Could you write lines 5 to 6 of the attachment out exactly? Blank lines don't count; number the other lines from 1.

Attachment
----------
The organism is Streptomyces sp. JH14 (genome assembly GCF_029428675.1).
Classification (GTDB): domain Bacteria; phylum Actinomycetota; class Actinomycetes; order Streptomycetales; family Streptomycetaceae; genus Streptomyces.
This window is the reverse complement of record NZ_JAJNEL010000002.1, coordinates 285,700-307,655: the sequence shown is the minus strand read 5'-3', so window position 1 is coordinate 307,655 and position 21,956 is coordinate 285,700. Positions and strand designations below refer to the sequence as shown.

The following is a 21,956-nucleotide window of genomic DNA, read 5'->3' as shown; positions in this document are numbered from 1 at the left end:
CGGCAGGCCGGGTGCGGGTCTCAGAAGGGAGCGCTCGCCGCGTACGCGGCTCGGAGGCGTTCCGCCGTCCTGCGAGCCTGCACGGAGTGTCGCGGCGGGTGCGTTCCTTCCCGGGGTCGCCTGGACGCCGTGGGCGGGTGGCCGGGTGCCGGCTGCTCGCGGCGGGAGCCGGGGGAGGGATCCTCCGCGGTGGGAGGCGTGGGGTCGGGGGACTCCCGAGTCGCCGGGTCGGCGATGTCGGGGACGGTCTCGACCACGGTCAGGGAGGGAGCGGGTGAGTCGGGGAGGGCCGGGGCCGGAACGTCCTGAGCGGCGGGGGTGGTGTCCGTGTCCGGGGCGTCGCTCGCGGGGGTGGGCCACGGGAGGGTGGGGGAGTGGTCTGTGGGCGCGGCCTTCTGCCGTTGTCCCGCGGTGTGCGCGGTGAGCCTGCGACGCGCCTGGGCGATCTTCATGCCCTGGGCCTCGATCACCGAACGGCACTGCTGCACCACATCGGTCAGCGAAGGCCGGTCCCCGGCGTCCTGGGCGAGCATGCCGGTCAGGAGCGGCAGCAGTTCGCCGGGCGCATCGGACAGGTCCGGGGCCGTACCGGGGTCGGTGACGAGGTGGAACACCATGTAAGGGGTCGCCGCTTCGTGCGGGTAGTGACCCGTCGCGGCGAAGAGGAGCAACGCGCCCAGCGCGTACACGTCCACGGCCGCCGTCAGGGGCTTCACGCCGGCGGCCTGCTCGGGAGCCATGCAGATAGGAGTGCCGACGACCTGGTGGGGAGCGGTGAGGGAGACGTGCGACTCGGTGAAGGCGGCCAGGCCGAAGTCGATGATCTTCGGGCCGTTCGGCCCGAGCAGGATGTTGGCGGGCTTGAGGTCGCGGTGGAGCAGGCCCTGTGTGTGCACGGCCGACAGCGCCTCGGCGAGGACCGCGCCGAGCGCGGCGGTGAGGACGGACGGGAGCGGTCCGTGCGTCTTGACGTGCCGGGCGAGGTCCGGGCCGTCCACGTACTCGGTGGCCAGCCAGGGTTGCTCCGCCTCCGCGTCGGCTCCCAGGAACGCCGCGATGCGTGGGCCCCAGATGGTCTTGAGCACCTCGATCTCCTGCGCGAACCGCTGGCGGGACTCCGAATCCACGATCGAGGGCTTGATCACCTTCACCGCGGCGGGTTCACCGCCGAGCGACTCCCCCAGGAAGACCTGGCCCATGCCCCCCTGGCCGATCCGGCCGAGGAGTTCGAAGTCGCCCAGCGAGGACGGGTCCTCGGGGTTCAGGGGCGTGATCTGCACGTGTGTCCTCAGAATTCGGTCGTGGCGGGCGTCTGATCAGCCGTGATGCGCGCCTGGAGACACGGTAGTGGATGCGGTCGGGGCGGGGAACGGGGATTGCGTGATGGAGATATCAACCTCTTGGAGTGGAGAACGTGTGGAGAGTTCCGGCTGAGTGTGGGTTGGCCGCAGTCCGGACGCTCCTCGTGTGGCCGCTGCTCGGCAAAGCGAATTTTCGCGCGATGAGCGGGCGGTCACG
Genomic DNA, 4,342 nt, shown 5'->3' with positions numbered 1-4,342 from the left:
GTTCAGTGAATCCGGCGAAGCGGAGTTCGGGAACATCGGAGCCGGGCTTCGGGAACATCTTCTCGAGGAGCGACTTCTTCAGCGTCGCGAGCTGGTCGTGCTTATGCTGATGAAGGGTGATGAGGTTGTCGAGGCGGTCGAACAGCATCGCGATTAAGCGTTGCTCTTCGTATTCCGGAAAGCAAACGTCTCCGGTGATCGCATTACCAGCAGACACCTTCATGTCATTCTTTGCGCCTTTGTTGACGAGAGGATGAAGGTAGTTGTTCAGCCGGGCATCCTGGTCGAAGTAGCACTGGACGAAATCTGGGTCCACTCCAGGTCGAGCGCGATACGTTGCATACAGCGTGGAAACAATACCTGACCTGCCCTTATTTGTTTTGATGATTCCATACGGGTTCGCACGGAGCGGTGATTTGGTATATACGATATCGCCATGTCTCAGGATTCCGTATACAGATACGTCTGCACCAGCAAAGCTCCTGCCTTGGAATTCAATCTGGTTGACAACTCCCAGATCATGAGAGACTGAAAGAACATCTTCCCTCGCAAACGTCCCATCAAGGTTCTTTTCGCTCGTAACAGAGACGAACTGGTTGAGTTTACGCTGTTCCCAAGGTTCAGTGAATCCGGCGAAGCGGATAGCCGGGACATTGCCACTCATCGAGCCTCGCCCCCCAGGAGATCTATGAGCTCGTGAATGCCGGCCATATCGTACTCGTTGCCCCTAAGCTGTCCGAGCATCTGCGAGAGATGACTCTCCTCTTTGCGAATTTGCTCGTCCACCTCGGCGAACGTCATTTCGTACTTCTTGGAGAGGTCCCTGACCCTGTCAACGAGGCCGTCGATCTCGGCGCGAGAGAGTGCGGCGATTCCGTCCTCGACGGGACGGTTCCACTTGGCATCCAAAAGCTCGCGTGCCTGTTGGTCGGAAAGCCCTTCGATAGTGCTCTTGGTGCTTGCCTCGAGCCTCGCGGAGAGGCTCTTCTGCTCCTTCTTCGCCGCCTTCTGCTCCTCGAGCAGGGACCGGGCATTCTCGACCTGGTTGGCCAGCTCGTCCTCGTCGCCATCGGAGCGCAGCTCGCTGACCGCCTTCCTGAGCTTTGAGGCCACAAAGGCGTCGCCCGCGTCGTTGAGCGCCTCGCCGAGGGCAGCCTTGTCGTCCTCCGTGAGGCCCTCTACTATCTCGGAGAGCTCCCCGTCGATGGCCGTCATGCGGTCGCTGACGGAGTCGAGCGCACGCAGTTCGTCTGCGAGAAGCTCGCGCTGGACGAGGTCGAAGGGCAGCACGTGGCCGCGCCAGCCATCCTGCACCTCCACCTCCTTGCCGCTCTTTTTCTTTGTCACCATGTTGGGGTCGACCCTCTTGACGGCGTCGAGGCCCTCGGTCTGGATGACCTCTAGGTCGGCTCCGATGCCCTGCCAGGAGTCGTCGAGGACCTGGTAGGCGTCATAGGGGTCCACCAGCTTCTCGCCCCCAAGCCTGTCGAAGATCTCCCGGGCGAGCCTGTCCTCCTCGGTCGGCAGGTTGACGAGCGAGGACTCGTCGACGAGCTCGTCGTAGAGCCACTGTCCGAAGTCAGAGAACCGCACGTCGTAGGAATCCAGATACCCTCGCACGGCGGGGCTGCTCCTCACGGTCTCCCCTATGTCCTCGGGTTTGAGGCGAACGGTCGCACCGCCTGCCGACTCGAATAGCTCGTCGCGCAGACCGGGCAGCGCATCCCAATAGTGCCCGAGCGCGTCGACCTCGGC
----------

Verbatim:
CGGCAGGCCGGGTGCGGGTCTCAGAAGGGAGCGCTCGCCGCGTACGCGGCTCGGAGGCGTTCCGCCGTCCTGCGAGCCTGCACGGAGTGTCGCGGCGGGTGCGTTCCTTCCCGGGGTCGCCTGGACGCCGTGGGCGGGTGGCCGGGTGCCGGCTGCTCGCGGCGGGAGCCGGGGGAGGGATCCTCCGCGGTGGGAGGCGTGGGGTCGGGGGACTCCCGAGTCGCCGGGTCGGCGATGTCGGGGACGGTCTCGACCACGGTCAGGGAGGGAGCGGGTGAGTCGGGGAGGGCCGGGGCCGGAACGTCCTGAGCGGCGGGGGTGGTGTCCGTGTCCGGGGCGTCGCTCGCGGGGGTGGGCCACGGGAGGGTGGGGGAGTGGTCTGTGGGCGCGGCCTTCTGCCGTTGTCCCGCGGTGTGCGCGGTGAGCCTGCGACGCGCCTGGGCGATCTTCATGCCCTGGGCCTCGATCACCGAACGGCACTGCTGCACCACATCGGTCAGCGAAGGCCGGTCCCCGGCGTCCTGGGCGAGCATGCCGGTCAGGAGCGGCAGCAGTTCGCCGGGCGCATCGGACAGGTCCGGGGCCGTACCGGGGTCGGTGACGAGGTGGAACACCATGTAAGGGGTCGCCGCTTCGTGCGGGTAGTGACCCGTCGCGGCGAAGAGGAGCAACGCGCCCAGCGCGTACACGTCCACGGCCGCCGTCAGGGGCTTCACGCCGGCGGCCTGCTCGGGAGCCATGCAGATAGGAGTGCCGACGACCTGGTGGGGAGCGGTGAGGGAGACGTGCGACTCGGTGAAGGCGGCCAGGCCGAAGTCGATGATCTTCGGGCCGTTCGGCCCGAGCAGGATGTTGGCGGGCTTGAGGTCGCGGTGGAGCAGGCCCTGTGTGTGCACGGCCGACAGCGCCTCGGCGAGGACCGCGCCGAGCGCGGCGGTGAGGACGGACGGGAGCGGTCCGTGCGTCTTGACGTGCCGGGCGAGGTCCGGGCCGTCCACGTACTCGGTGGCCAGCCAGGGTTGCTCCGCCTCCGCGTCGGCTCCCAGGAACGCCGCGATGCGTGGGCCCCAGATGGTCTTGAGCACCTCGATCTCCTGCGCGAACCGCTGGCGGGACTCCGAATCCACGATCGAGGGCTTGATCACCTTCACCGCGGCGGGTTCACCGCCGAGCGACTCCCCCAGGAAGACCTGGCCCATGCCCCCCTGGCCGATCCGGCCGAGGAGTTCGAAGTCGCCCAGCGAGGACGGGTCCTCGGGGTTCAGGGGCGTGATCTGCACGTGTGTCCTCAGAATTCGGTCGTGGCGGGCGTCTGATCAGCCGTGATGCGCGCCTGGAGACACGGTAGTGGATGCGGTCGGGGCGGGGAACGGGGATTGCGTGATGGAGATATCAACCTCTTGGAGTGGAGAACGTGTGGAGAGTTCCGGCTGAGTGTGGGTTGGCCGCAGTCCGGACGCTCCTCGTGTGGCCGCTGCTCGGCAAAGCGAATTTTCGCGCGATGAGCGGGCGGTCACG
Genomic DNA, 4,342 nt, shown 5'->3' with positions numbered 1-4,342 from the left: